During this period, TWA continued its loss record with little prospect of improvement. The TWA and TWC Boards were considering the possibility of a public offering of TWA securities to meet TWA's capital requirements. Despite the airline's substantial operating losses in the preceding quarters, the TWA and TWC Boards believed that the market climate was favorable for an issuance of stock. TWA had, beginning in January 1983, offered some of its own securities on the public market, as a result of which TWC's share of TWA's outstanding stock had been reduced from 100% to approximately 80%, and TWA and TWC had sought and obtained approval from their major lenders for sale to the public of up to 40% of TWA.
On July 29, 1983, TWA filed a registration statement with the SEC, and issued a prospectus for the sale of 4,000,000 shares of convertible preferred stock at an initial price of $25 per share. Among the subject headings in the prospectus was one labeled "RELATIONSHIP BETWEEN TWA AND TRANS WORLD." Preceding the description of the existing financial and other relationships between the parent and subsidiary was the following statement:
There may in the future be other arrangements between TWA and Trans World (or other of its subsidiaries). It is intended that the terms of these arrangements will be determined on an arms-length basis. There can be no assurance, however, that these terms will be favorable to TWA or that Trans World will continue to provide TWA with the same level of support for TWA's financing and other needs as it has in the past.
Subsequent to the publication of the prospectus, on September 6, 1983, the results of the Goldman, Sachs study were presented to the TWC Board of Directors. The presentation outlined seven options for the consideration of the Board: Liquidation of TWC through sale of all the subsidiaries; sale of TWC as a single entity; sale of TWA or other subsidiaries individually; continuation of offers of TWA stock to the public; separation of TWC into two entities consisting of TWA and all the other subsidiaries taken together; and retention of the established corporate structure.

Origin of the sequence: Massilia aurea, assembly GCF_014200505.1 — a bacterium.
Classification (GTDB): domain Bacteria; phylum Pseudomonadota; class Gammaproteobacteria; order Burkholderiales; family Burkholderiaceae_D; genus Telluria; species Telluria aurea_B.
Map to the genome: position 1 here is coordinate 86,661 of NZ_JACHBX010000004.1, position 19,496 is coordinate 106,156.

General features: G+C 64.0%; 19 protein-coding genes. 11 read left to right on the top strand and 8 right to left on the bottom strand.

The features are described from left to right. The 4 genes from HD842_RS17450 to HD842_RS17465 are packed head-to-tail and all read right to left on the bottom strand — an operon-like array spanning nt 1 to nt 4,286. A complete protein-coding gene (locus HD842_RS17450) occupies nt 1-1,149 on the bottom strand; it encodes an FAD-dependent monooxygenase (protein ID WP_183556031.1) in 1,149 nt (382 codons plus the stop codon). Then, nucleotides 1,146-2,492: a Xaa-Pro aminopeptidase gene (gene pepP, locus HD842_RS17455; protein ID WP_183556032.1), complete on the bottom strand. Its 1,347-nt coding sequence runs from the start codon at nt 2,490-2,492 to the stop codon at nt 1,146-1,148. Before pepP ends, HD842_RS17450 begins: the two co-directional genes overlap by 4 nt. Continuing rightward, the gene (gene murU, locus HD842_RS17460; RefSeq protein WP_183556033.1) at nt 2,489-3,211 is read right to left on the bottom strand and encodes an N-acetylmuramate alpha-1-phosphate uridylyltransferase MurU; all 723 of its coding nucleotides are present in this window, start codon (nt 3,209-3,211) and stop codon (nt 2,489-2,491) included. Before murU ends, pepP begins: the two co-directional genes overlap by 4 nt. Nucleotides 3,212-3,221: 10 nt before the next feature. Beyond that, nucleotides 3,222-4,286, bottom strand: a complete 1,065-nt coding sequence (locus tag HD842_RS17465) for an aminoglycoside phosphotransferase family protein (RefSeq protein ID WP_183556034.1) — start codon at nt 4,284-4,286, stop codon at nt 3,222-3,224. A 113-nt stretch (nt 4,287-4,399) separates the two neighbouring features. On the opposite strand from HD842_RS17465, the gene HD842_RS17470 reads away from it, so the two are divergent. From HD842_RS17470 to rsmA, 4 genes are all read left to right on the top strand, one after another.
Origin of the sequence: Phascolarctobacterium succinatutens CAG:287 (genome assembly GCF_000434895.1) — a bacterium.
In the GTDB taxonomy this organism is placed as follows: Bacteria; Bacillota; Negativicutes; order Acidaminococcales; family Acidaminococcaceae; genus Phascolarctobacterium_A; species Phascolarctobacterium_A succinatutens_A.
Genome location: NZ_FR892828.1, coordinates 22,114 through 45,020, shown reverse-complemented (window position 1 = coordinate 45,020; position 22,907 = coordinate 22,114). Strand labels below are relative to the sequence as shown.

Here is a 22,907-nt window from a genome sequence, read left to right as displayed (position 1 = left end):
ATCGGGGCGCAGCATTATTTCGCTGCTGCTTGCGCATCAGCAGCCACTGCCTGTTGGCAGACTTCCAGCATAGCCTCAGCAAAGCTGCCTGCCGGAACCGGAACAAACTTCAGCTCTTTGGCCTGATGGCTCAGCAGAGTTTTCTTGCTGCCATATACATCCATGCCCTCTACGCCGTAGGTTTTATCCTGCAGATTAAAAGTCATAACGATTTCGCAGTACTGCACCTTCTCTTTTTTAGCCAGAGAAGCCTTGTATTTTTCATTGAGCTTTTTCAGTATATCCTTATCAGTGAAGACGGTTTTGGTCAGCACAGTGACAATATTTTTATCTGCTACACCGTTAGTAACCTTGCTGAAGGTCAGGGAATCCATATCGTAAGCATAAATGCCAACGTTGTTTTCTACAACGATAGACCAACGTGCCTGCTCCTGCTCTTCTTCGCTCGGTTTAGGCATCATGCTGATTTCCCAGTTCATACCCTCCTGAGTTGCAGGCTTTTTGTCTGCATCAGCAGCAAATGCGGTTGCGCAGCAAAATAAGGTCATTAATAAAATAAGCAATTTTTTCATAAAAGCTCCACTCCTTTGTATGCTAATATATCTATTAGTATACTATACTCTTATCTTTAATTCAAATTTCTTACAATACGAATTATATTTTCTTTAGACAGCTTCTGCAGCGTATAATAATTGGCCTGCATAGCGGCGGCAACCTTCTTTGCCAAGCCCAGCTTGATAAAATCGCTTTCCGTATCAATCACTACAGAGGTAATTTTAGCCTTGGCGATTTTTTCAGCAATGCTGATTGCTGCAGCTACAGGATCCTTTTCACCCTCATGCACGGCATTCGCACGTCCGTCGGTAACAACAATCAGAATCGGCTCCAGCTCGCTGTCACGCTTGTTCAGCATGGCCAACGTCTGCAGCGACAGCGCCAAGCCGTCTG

The Goldman, Sachs presentation was limited to the review of these options "from a financial and market perspective only,"
and did not recommend adoption of any particular option.
After the presentation by Goldman, Sachs on September 6, TWC's Board referred the matter to its Finance Committee for further consideration. The Finance Committee met on two occasions, with other members of the Board present and participating. On September 27, the Finance Committee unanimously recommended "that the Board authorize management to develop a detailed program for a possible separation of TWA from TWC, and to proceed with related preparations." This "spinoff" proposal was considered by the full Board on September 28, at which time it was publicly announced that TWC was considering a plan of separation. Such a plan was formally adopted by the Board on October 26, approved by the shareholders on December 28, and became effective on February 1, 1984. At the time of first announcement that the Board was considering separation, TWA's stock dropped sharply in the market from the $25 per share offering price which plaintiff paid when he purchased shares of the newly-issued preferred stock offering on July 29.
Although the spinoff took place some five months after his purchase, plaintiff charges the defendants with fraudulent conduct in the omission of material facts from the prospectus issued on July 29. Plaintiff contends that TWA and TWC misled potential purchasers by failing to disclose in the prospectus that TWC was considering a spinoff of TWA, and that "Goldman Sachs was preparing to recommend to [TWC] the spinoff of TWA."
Plaintiff contends that this information was material because TWA was dependent upon the financial guarantees and other assistance provided by TWC, and that these disclosures were required in order to make other statements in the prospectus not misleading. Accordingly, plaintiff argues, he and the other members of the class, who purchased shares of the newly-issued preferred ...